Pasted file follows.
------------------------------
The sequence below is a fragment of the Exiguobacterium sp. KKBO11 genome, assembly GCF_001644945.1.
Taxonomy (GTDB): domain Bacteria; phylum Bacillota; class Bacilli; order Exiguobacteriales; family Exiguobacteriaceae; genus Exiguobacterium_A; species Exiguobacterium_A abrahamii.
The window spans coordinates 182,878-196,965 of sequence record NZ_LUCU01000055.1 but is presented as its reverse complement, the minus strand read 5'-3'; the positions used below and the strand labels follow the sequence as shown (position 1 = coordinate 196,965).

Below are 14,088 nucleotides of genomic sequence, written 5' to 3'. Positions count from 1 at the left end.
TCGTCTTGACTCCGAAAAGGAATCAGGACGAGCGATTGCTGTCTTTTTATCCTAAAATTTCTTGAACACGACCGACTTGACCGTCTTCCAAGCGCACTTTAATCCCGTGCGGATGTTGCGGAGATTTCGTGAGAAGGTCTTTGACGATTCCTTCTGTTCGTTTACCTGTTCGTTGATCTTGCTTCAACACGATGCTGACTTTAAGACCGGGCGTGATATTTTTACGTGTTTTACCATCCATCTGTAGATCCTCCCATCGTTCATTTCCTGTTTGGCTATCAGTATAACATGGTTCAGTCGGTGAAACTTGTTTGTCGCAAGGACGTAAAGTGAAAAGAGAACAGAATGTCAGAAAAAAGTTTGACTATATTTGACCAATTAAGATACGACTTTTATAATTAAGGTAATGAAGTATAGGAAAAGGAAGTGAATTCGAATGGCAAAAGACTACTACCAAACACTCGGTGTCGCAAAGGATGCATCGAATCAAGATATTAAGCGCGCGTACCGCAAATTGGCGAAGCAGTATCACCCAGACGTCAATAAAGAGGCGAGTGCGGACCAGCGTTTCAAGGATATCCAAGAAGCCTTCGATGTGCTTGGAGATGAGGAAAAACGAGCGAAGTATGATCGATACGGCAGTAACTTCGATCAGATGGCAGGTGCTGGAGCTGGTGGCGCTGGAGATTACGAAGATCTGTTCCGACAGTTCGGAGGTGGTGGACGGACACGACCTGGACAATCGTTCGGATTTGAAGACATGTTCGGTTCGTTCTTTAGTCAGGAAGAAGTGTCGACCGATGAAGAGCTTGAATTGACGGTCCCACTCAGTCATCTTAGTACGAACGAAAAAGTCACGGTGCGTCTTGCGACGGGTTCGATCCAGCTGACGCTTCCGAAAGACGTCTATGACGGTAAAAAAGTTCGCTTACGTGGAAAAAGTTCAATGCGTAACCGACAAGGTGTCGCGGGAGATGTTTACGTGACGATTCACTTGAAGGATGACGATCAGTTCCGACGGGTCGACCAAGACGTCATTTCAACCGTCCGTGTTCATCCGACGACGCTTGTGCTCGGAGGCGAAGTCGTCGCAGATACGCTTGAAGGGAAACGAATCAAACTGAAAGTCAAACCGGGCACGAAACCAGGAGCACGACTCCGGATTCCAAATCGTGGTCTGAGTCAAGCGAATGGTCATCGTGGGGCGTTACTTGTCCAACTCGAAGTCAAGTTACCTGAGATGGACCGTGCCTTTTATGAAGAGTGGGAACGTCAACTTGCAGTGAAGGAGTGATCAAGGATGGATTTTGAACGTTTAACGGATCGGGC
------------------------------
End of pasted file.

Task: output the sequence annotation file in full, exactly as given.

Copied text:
The sequence below is a fragment of the Exiguobacterium sp. KKBO11 genome, assembly GCF_001644945.1.
Taxonomy (GTDB): domain Bacteria; phylum Bacillota; class Bacilli; order Exiguobacteriales; family Exiguobacteriaceae; genus Exiguobacterium_A; species Exiguobacterium_A abrahamii.
The window spans coordinates 182,878-196,965 of sequence record NZ_LUCU01000055.1 but is presented as its reverse complement, the minus strand read 5'-3'; the positions used below and the strand labels follow the sequence as shown (position 1 = coordinate 196,965).

Below are 14,088 nucleotides of genomic sequence, written 5' to 3'. Positions count from 1 at the left end.
TCGTCTTGACTCCGAAAAGGAATCAGGACGAGCGATTGCTGTCTTTTTATCCTAAAATTTCTTGAACACGACCGACTTGACCGTCTTCCAAGCGCACTTTAATCCCGTGCGGATGTTGCGGAGATTTCGTGAGAAGGTCTTTGACGATTCCTTCTGTTCGTTTACCTGTTCGTTGATCTTGCTTCAACACGATGCTGACTTTAAGACCGGGCGTGATATTTTTACGTGTTTTACCATCCATCTGTAGATCCTCCCATCGTTCATTTCCTGTTTGGCTATCAGTATAACATGGTTCAGTCGGTGAAACTTGTTTGTCGCAAGGACGTAAAGTGAAAAGAGAACAGAATGTCAGAAAAAAGTTTGACTATATTTGACCAATTAAGATACGACTTTTATAATTAAGGTAATGAAGTATAGGAAAAGGAAGTGAATTCGAATGGCAAAAGACTACTACCAAACACTCGGTGTCGCAAAGGATGCATCGAATCAAGATATTAAGCGCGCGTACCGCAAATTGGCGAAGCAGTATCACCCAGACGTCAATAAAGAGGCGAGTGCGGACCAGCGTTTCAAGGATATCCAAGAAGCCTTCGATGTGCTTGGAGATGAGGAAAAACGAGCGAAGTATGATCGATACGGCAGTAACTTCGATCAGATGGCAGGTGCTGGAGCTGGTGGCGCTGGAGATTACGAAGATCTGTTCCGACAGTTCGGAGGTGGTGGACGGACACGACCTGGACAATCGTTCGGATTTGAAGACATGTTCGGTTCGTTCTTTAGTCAGGAAGAAGTGTCGACCGATGAAGAGCTTGAATTGACGGTCCCACTCAGTCATCTTAGTACGAACGAAAAAGTCACGGTGCGTCTTGCGACGGGTTCGATCCAGCTGACGCTTCCGAAAGACGTCTATGACGGTAAAAAAGTTCGCTTACGTGGAAAAAGTTCAATGCGTAACCGACAAGGTGTCGCGGGAGATGTTTACGTGACGATTCACTTGAAGGATGACGATCAGTTCCGACGGGTCGACCAAGACGTCATTTCAACCGTCCGTGTTCATCCGACGACGCTTGTGCTCGGAGGCGAAGTCGTCGCAGATACGCTTGAAGGGAAACGAATCAAACTGAAAGTCAAACCGGGCACGAAACCAGGAGCACGACTCCGGATTCCAAATCGTGGTCTGAGTCAAGCGAATGGTCATCGTGGGGCGTTACTTGTCCAACTCGAAGTCAAGTTACCTGAGATGGACCGTGCCTTTTATGAAGAGTGGGAACGTCAACTTGCAGTGAAGGAGTGATCAAGGATGGATTTTGAACGTTTAACGGATCGGGC